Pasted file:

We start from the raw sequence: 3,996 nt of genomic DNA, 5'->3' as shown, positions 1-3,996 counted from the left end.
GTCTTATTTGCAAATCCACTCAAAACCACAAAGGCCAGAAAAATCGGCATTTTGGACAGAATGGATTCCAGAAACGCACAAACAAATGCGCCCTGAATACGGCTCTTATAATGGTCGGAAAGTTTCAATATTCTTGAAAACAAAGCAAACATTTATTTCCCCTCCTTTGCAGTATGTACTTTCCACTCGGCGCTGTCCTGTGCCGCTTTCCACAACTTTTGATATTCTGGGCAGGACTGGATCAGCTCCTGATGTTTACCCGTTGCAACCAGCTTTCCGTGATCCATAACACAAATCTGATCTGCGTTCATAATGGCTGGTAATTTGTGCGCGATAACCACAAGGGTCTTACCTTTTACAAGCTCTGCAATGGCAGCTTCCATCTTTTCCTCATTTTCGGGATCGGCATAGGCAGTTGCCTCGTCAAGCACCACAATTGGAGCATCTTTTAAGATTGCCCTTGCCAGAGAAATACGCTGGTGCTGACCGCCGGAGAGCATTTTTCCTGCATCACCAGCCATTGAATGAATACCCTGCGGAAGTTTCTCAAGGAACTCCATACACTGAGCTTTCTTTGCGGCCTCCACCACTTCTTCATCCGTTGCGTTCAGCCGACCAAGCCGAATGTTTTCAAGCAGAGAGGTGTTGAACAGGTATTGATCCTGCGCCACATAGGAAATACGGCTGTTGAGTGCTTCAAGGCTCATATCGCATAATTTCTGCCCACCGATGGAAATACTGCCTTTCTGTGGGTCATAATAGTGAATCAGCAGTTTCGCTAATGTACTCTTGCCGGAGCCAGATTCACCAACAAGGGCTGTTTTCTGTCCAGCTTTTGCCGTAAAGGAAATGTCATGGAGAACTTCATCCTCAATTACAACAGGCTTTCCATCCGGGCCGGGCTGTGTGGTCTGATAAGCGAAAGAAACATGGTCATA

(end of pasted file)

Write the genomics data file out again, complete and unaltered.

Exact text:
We start from the raw sequence: 3,996 nt of genomic DNA, 5'->3' as shown, positions 1-3,996 counted from the left end.
GTCTTATTTGCAAATCCACTCAAAACCACAAAGGCCAGAAAAATCGGCATTTTGGACAGAATGGATTCCAGAAACGCACAAACAAATGCGCCCTGAATACGGCTCTTATAATGGTCGGAAAGTTTCAATATTCTTGAAAACAAAGCAAACATTTATTTCCCCTCCTTTGCAGTATGTACTTTCCACTCGGCGCTGTCCTGTGCCGCTTTCCACAACTTTTGATATTCTGGGCAGGACTGGATCAGCTCCTGATGTTTACCCGTTGCAACCAGCTTTCCGTGATCCATAACACAAATCTGATCTGCGTTCATAATGGCTGGTAATTTGTGCGCGATAACCACAAGGGTCTTACCTTTTACAAGCTCTGCAATGGCAGCTTCCATCTTTTCCTCATTTTCGGGATCGGCATAGGCAGTTGCCTCGTCAAGCACCACAATTGGAGCATCTTTTAAGATTGCCCTTGCCAGAGAAATACGCTGGTGCTGACCGCCGGAGAGCATTTTTCCTGCATCACCAGCCATTGAATGAATACCCTGCGGAAGTTTCTCAAGGAACTCCATACACTGAGCTTTCTTTGCGGCCTCCACCACTTCTTCATCCGTTGCGTTCAGCCGACCAAGCCGAATGTTTTCAAGCAGAGAGGTGTTGAACAGGTATTGATCCTGCGCCACATAGGAAATACGGCTGTTGAGTGCTTCAAGGCTCATATCGCATAATTTCTGCCCACCGATGGAAATACTGCCTTTCTGTGGGTCATAATAGTGAATCAGCAGTTTCGCTAATGTACTCTTGCCGGAGCCAGATTCACCAACAAGGGCTGTTTTCTGTCCAGCTTTTGCCGTAAAGGAAATGTCATGGAGAACTTCATCCTCAATTACAACAGGCTTTCCATCCGGGCCGGGCTGTGTGGTCTGATAAGCGAAAGAAACATGGTCATA